Are there any other bands you take inspiration from?

Tom: I think we all have different influences and I guess it’s like a mix. Polly is the main writer, don’t get me wrong.

Polly: Yeah bands like Tube Law, Delta Sleep, Fish Tank. I have personal ones for writing style like Regina Spectre.

Matt: We have influences from when we started which have changed.

Polly: Biffy Clyro are probably a big one because they were really mathy when they first started off. I really liked early Orchids, they were a big influence too.

Matt: Well me and Tom grew up as metal heads. I was obsessed with Iron Maiden. I could tell you anything.

Tom: His old email was like “mattlikesironmaiden@something”

How would you sum up the theme of your upcoming album?

Polly: So there’s lots of themes of mortality and childhood. I wrote a lot of the songs once my grandad died so it’s almost nostalgic.

Tom: All of your lyrics are really personal to you really about what’s going on in that time.

Polly: They probably don’t make sense to anyone else but me. I wrote a song about Matt because I wrote a song about Tom in 2017 and Matt always been like “when are you going to do one about me?”

Matt: So she wrote a song about me having a breakdown.

Tom: So was mine! If we keep having breakdowns, we’re going to get some more tunes. They were songs of support though and I think that happens a lot with songwriting. When you have things going on quite drastic or emotional it can serve as a catalyst for writing. Some people I think go for different narratives but our music is quite personal.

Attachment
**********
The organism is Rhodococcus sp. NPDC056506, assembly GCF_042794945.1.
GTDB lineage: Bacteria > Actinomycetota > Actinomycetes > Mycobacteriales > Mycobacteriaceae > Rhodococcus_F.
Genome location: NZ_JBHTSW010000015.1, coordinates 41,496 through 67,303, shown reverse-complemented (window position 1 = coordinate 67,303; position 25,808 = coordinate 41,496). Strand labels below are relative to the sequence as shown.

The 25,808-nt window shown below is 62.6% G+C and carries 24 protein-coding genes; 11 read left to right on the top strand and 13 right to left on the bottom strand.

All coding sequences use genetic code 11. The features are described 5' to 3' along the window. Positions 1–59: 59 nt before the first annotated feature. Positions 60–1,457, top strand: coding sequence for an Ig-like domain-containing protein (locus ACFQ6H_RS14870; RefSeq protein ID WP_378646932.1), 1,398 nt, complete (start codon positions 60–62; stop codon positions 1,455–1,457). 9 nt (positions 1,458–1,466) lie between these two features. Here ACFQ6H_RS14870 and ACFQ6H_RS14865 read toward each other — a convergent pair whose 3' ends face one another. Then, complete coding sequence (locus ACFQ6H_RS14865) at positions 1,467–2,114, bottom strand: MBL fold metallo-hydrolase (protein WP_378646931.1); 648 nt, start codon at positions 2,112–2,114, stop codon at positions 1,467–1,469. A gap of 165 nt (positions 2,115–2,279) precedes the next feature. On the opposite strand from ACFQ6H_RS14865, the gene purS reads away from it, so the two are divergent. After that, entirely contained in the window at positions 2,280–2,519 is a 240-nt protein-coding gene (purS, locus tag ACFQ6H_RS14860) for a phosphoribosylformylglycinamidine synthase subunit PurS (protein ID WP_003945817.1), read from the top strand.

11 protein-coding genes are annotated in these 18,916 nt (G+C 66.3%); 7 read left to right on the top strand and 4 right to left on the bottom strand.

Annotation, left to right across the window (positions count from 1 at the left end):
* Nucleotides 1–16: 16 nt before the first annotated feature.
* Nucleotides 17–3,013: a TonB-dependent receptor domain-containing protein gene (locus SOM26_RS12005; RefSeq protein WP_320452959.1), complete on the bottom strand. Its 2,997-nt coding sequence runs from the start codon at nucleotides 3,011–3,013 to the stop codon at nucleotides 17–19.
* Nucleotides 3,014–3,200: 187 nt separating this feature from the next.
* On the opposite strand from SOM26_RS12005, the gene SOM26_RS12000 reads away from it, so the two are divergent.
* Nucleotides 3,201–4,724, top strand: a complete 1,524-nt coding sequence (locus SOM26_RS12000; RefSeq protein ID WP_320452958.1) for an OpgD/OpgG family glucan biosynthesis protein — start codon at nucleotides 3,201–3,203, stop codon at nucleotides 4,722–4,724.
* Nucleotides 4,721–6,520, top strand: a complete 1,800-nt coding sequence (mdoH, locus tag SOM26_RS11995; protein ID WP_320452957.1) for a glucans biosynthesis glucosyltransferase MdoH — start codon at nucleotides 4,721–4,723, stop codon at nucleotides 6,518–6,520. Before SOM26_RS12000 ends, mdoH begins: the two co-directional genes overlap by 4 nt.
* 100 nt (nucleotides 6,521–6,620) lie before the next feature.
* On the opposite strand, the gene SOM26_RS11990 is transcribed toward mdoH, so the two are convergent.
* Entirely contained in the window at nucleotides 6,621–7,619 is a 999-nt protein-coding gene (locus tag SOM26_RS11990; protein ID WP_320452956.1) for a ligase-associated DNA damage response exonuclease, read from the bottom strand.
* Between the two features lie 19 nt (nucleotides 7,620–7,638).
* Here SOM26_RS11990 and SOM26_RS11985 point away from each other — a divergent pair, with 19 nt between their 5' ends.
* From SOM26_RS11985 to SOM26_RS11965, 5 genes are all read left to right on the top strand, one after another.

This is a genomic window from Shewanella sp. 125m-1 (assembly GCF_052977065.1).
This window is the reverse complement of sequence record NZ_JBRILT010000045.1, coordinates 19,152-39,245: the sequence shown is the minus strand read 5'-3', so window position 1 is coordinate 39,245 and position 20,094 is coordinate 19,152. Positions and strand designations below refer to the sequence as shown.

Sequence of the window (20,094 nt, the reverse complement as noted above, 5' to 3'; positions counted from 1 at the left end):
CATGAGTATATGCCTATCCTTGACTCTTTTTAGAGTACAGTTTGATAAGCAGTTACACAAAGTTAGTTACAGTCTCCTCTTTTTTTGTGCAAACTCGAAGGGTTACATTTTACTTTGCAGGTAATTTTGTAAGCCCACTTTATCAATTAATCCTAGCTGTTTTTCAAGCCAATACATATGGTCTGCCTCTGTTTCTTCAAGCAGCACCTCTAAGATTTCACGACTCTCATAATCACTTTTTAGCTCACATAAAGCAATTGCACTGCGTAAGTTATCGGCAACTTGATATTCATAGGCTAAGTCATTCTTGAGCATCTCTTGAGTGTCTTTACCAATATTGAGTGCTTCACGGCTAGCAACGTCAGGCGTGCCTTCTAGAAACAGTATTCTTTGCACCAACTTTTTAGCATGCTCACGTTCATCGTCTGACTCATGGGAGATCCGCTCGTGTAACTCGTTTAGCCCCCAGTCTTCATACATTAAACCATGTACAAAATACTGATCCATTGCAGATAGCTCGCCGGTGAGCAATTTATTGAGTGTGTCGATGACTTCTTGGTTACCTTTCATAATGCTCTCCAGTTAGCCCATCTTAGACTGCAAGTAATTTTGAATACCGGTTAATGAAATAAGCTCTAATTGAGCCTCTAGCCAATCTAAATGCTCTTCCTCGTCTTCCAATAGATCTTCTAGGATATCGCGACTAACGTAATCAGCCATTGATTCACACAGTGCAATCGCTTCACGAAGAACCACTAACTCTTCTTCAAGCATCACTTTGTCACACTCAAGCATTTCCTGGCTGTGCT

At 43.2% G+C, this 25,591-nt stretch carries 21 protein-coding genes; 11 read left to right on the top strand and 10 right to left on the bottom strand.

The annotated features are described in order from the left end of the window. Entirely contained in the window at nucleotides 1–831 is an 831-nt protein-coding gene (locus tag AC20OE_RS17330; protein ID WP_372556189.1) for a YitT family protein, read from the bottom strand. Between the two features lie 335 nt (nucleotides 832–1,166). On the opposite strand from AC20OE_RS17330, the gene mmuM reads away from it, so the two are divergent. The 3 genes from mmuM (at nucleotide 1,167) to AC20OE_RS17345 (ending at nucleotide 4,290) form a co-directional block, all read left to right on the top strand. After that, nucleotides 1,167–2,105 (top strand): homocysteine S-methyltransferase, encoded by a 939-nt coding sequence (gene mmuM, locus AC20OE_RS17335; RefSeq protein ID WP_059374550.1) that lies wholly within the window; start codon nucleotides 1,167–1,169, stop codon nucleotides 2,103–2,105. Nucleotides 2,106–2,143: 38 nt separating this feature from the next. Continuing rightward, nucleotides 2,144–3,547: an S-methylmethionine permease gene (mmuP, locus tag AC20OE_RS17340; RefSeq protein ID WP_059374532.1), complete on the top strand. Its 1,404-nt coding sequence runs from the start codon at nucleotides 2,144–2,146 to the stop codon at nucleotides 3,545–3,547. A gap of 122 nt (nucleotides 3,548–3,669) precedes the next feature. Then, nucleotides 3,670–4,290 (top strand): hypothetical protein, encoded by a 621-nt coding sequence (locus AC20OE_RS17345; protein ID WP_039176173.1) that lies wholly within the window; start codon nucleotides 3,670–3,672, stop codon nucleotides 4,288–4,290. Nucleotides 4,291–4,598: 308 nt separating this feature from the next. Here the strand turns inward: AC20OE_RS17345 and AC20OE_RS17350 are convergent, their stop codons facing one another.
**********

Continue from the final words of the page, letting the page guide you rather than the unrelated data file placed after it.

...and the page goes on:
Matt: We do like the idea of doing a concept album though.

Polly: I kind of want to write a musical because I think our music is quite theatrical anyway so if we write a concept album and then turn it, adapt it into an actual theatre production that’s like the goal with FES.

Last Hyena

Last Hyena took the stage last and once again blew the crowd away. Step aside Rush. Step aside Muse. There is a new up-and-coming three man collection of the most talented musicians out there. I can’t remember ever seeing a band play as tightly live as they did, and all three showed off their incredible affinity for their instruments. For a wholly instrumental band too, they held the attention of every single crowd member there for their entire set with their infectious grooves, melodies and obvious love for their craft. They were having fun, which meant the audience were having more fun as a result – their personalities shone through which is always amazing to see. Again, the 45 minute set went by in a flash – calling to an end a fantastic night of live music. 

We managed to sit down with the headliners before the gig to talk about their recent tour.

How do you feel playing to a live crowd again after a year of restrictions?

Max: It’s amazing, it’s like having a piece of ourselves back really.